Facebook in fresh tax avoidance controversy
On 5th December 2013 The Guardian reported that Facebook was facing fresh controversy over its tax contributions after company filings revealed that the social network exported an estimated £645m earned in the UK and other overseas markets to the Cayman Islands tax haven in 2012.
The article said that Facebook used a subsidiary in Ireland to collect advertising revenue from around the world. Accounts filed at the beginning of December 2013 showed that business was booming, with international earning rising to £1.5bn in 2012, up from £840m in 2011. The accounts showed that the Irish government had collected just £4.4m in tax in 2012.
Using a complex web of subsidiaries in a tax structure known as the "double Irish", employed by a number of American multinationals, Facebook sheltered much of the money it earnt outside its home market from governments around the world.
Facebook's UK operating company employs more than 120 staff, many in advertising sales, but advertisers were actually billed via the Dublin-based subsidiary, Facebook Ireland Ltd.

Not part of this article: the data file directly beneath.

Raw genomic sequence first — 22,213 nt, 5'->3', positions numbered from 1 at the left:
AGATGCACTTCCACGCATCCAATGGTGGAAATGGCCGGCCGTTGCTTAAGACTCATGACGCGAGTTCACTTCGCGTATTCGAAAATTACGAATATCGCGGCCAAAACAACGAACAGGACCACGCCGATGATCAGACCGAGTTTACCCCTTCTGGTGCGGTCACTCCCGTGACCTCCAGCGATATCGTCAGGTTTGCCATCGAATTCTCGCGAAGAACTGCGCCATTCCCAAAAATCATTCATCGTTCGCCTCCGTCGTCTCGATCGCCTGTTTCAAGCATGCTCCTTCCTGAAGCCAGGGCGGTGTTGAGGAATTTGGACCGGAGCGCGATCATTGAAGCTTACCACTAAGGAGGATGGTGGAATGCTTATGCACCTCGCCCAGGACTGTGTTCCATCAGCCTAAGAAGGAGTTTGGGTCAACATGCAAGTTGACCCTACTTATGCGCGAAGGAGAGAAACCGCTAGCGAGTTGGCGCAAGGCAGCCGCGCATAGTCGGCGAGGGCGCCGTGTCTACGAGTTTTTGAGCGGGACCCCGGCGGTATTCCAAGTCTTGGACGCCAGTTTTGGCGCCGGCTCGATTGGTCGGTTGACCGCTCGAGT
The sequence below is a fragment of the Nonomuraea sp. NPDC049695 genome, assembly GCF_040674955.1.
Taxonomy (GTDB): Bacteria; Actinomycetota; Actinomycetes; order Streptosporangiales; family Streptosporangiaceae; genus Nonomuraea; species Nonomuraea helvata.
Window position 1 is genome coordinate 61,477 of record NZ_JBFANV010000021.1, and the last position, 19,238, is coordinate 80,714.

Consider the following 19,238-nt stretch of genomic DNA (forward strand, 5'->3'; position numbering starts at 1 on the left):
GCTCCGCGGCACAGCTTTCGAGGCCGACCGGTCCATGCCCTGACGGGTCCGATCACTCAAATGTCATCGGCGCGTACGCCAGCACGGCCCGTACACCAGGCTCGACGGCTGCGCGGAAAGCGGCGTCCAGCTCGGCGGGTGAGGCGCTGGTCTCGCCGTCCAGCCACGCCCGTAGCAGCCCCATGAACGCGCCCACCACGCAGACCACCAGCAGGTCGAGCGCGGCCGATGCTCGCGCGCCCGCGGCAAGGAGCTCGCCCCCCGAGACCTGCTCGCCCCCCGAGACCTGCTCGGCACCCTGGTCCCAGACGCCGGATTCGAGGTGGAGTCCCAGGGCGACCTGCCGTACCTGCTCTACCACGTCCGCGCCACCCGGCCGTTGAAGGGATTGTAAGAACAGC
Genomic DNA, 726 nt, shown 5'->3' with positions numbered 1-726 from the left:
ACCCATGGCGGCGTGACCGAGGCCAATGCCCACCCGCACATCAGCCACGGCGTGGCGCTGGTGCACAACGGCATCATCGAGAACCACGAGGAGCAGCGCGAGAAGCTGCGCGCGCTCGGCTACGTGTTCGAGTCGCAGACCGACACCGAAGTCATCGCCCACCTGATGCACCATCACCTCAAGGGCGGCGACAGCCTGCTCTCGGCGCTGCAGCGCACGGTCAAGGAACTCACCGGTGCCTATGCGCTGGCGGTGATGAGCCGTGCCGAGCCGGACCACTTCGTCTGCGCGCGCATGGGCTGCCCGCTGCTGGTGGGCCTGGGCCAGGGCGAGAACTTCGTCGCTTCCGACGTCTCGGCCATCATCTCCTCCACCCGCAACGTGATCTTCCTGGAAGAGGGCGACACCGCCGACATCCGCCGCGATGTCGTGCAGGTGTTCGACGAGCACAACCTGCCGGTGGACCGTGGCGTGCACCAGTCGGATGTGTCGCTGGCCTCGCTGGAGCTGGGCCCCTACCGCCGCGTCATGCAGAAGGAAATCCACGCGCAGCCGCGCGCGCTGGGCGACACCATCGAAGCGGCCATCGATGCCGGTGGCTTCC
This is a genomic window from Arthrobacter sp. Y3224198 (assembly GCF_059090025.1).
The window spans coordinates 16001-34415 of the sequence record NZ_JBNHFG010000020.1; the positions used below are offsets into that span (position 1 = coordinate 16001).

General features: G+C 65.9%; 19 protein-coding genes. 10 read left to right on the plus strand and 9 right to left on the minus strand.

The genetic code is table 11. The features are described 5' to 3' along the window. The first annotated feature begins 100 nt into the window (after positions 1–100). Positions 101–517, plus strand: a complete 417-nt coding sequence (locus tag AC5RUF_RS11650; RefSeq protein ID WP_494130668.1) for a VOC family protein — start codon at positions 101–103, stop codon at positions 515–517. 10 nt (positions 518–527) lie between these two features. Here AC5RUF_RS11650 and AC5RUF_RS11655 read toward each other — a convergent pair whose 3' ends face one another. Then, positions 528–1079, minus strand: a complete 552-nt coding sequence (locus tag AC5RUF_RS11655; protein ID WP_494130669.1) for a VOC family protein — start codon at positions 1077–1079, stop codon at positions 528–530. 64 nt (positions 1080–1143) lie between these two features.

The subsidiary collected revenues of £1.5bn last year, but this was wiped out by two items – the cost of sales and payments made to other group companies.
Large sums go directly to the US, with £670m being paid to the listed parent company last year. But £645m was paid to Facebook Ireland Holdings for use of the platform.
The second subsidiary was based in Ireland but did not file full public accounts. This meant the final destination of any payments out of Facebook Ireland Holdings was untraceable. However, there were clues to its ownership – filings showed Facebook Ireland Holdings was owned by a number of Facebook subsidiaries based in the Cayman Islands, a jurisdiction that did not levy corporation tax.
The ownership structure suggested that Facebook may be diverting much of its international income to the tax haven.
The company paid no tax in Britain last year, despite earning an estimated £223m in one of Europe's biggest advertising markets.
A Facebook spokesman said: "Facebook complies with all relevant corporate regulations including those related to filing company reports and taxation. We have our international headquarters in Ireland that employs almost 400 people and a series of smaller local offices providing support services all over Europe. Dublin was selected as the best location to hire staff with the right skills to run a multilingual hi-tech operation serving the whole of Europe."
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